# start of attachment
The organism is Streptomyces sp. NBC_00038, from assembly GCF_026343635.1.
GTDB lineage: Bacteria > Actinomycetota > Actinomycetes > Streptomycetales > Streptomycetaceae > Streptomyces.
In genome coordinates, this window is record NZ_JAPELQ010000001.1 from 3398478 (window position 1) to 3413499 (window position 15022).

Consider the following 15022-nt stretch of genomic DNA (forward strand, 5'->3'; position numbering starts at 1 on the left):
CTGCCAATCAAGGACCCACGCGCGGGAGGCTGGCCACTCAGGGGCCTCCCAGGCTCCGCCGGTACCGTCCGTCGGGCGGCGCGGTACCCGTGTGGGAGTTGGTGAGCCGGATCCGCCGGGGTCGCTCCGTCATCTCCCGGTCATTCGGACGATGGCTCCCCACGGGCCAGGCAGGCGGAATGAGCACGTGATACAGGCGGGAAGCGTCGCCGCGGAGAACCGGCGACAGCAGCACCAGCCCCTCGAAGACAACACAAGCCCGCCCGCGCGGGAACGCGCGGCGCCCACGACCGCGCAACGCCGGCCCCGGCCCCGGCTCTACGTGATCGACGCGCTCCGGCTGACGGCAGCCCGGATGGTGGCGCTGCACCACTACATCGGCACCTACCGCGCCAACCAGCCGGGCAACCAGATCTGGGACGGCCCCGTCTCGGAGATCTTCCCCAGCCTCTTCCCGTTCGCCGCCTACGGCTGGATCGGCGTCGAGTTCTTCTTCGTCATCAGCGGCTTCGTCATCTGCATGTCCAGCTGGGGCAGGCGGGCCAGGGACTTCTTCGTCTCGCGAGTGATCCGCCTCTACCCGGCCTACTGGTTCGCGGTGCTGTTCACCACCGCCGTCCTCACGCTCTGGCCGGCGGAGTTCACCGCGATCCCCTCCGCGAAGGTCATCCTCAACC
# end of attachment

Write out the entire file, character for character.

The organism is Streptomyces sp. NBC_00038, from assembly GCF_026343635.1.
GTDB lineage: Bacteria > Actinomycetota > Actinomycetes > Streptomycetales > Streptomycetaceae > Streptomyces.
In genome coordinates, this window is record NZ_JAPELQ010000001.1 from 3398478 (window position 1) to 3413499 (window position 15022).

Consider the following 15022-nt stretch of genomic DNA (forward strand, 5'->3'; position numbering starts at 1 on the left):
CTGCCAATCAAGGACCCACGCGCGGGAGGCTGGCCACTCAGGGGCCTCCCAGGCTCCGCCGGTACCGTCCGTCGGGCGGCGCGGTACCCGTGTGGGAGTTGGTGAGCCGGATCCGCCGGGGTCGCTCCGTCATCTCCCGGTCATTCGGACGATGGCTCCCCACGGGCCAGGCAGGCGGAATGAGCACGTGATACAGGCGGGAAGCGTCGCCGCGGAGAACCGGCGACAGCAGCACCAGCCCCTCGAAGACAACACAAGCCCGCCCGCGCGGGAACGCGCGGCGCCCACGACCGCGCAACGCCGGCCCCGGCCCCGGCTCTACGTGATCGACGCGCTCCGGCTGACGGCAGCCCGGATGGTGGCGCTGCACCACTACATCGGCACCTACCGCGCCAACCAGCCGGGCAACCAGATCTGGGACGGCCCCGTCTCGGAGATCTTCCCCAGCCTCTTCCCGTTCGCCGCCTACGGCTGGATCGGCGTCGAGTTCTTCTTCGTCATCAGCGGCTTCGTCATCTGCATGTCCAGCTGGGGCAGGCGGGCCAGGGACTTCTTCGTCTCGCGAGTGATCCGCCTCTACCCGGCCTACTGGTTCGCGGTGCTGTTCACCACCGCCGTCCTCACGCTCTGGCCGGCGGAGTTCACCGCGATCCCCTCCGCGAAGGTCATCCTCAACC